For guys, this means that shoulders and knees should be covered. And for the girls, full leg coverage and at least half of your arms. To give you an idea of how serious they take it – there was a girl in line behind us to enter one of the areas within Angkor Wat and she was wearing a shawl to cover her shoulders. She was denied entry 😞.
Don’t be tempted to wear that beautiful flowing dress, and let the shawl slink off of those shoulders – just for the perfect insta shot. The temple officials are pretty onto it, and you might just find yourself booted out, with one expensive entry ticket confiscated 😫.
Local Village ATV Tour
My other favourite part of our short time in Cambodia, was our Sunset quad biking tour around the local villages of Siem Reap. I started to call these areas “the real Cambodia”. We chose a locally operated company called Siem Reap Quad Bike Adventure and opted for the Sunset ATV Ride – hoping to catch a glimpse of the sun going down over the rice paddies.
It was just a really cool experience. We were the only two on our tour. We got to drive through the red dirt roads, seeing tiny villages, with houses that look like they could fall over in the smallest breath of wind. And the kids, wearing tattered clothes, yet their smiles shining incredibly bright! It was certainly humbling. This was the Cambodia I had been expecting.
I was just really disappointed with the township of Siem Reap 😬. I’m talking about the touristy area, like Pub Street and surrounds.
Sure, many backpacker’s probably love Pub Street, where you can get a draft beer for 75 cents. There are tons of bars and restaurants along the street, which I felt were very over-priced (compared to the rest of Asia!). There were mainly westerner’s working in all the establishments, as well as standing in the street trying to get you to sign up to the latest pub crawl.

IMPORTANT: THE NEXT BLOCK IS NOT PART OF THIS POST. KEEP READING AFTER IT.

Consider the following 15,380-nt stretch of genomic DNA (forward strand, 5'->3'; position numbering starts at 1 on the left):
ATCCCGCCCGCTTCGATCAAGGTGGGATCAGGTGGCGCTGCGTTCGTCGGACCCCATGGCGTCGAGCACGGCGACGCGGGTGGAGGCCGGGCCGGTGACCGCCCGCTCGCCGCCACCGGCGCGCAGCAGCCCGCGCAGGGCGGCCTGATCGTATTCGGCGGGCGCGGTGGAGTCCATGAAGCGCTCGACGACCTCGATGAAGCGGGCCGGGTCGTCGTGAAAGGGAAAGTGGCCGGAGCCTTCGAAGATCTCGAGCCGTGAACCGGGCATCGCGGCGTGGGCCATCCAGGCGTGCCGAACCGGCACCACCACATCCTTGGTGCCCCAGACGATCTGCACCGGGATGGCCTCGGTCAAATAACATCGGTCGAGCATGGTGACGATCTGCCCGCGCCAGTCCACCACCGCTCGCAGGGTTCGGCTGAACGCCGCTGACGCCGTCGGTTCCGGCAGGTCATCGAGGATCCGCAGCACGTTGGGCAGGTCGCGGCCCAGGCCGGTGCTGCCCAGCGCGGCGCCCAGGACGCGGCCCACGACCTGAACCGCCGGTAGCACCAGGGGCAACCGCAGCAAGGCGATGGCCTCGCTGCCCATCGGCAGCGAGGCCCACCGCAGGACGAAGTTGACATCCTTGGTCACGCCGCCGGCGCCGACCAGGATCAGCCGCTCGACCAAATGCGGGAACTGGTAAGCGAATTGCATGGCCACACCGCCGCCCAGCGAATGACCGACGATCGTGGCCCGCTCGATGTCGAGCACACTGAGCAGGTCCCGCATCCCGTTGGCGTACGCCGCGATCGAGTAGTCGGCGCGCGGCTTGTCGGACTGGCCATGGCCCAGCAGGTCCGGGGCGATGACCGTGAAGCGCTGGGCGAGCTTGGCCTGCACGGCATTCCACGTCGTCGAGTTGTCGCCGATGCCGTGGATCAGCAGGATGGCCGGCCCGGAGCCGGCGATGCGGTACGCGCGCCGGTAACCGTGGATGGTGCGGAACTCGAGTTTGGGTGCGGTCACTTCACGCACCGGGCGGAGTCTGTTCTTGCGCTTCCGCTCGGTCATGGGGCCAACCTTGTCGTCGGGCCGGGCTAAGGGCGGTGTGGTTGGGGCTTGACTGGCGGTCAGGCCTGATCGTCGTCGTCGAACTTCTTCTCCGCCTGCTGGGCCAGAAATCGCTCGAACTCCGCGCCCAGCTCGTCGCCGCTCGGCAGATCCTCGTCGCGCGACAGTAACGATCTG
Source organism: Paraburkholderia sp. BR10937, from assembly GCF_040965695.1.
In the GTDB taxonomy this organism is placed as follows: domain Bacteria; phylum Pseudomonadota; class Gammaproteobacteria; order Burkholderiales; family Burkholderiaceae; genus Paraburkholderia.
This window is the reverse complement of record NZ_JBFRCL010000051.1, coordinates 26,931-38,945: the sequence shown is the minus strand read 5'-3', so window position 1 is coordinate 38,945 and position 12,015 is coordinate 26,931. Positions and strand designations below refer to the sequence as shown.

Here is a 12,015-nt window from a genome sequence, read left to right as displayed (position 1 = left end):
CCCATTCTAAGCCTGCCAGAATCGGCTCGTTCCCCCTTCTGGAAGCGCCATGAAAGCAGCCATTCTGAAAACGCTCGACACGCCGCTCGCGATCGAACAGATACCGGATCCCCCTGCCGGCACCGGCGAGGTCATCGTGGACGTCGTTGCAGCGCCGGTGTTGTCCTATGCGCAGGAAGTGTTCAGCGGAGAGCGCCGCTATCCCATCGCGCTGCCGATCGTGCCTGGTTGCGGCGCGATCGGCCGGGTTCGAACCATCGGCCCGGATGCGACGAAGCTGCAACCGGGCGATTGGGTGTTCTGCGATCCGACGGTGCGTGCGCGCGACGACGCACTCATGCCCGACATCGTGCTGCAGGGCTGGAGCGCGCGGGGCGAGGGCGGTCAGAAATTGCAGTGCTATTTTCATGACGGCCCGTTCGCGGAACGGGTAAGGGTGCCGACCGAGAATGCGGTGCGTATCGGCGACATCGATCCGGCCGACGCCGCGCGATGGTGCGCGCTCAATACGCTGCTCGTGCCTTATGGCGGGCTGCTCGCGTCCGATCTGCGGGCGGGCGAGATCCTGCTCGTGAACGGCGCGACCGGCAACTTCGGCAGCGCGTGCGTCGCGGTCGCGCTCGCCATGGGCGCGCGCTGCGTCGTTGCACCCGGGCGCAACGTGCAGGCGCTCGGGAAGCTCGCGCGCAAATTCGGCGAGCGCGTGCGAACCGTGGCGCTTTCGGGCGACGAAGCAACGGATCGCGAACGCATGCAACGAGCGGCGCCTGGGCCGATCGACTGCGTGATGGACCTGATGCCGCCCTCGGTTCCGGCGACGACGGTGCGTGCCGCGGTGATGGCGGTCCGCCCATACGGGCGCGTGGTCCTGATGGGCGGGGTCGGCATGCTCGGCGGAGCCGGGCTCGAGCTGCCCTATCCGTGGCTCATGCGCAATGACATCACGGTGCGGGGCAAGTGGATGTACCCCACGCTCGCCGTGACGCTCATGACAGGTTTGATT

I know you’re probably thinking that I am super old and boring. I might be, and that’s okay with me. But to me, Siem Reap just didn’t feel genuine. Not for a town that is home to a UNESCO World Heritage site.
To you, this might sound like heaven! In which case, I am sure you will love Siem Reap. I just wanted to share my honest opinion so there are no surprises when you visit.
We also found that every meal we ate in Siem Reap, left us feeling somewhat unwell afterwards. The standard of food health and safety is very different throughout South East Asia compared to the Western world in general. However, it was significantly lower in Cambodia 😬.
We managed to survive the whole 4 weeks of traveling South East Asia without getting food poisoning. And we ate plenty of street food! Of course, on the very last day in Cambodia, my boyfriend was struck down by some chicken fried rice 😫.
So should you visit Siem Reap?
100% absolutely! If you went all the way to Cambodia, and didn’t visit Angkor Wat, you would kick yourself as long as you shall live. All I’m trying to say in this post, is to not expect a quiet, little town that is full of ancient history both inside and outside of the temples.
There are actually a few other things to do around Siem Reap. Such as visiting the Landmine museum, getting massages and letting little fish eat the dead skin off your foot 🤮. As well as exploring the new and old markets, among other things. I guess we just ran out of steam and money towards the end of our trip. So exploring Angkor Wat and our small hotel pool, was enough for us this time.
Have you been to Siem Reap and Angkor Wat? I would love to know what your honest thoughts were – love or hate? Let me know ☺️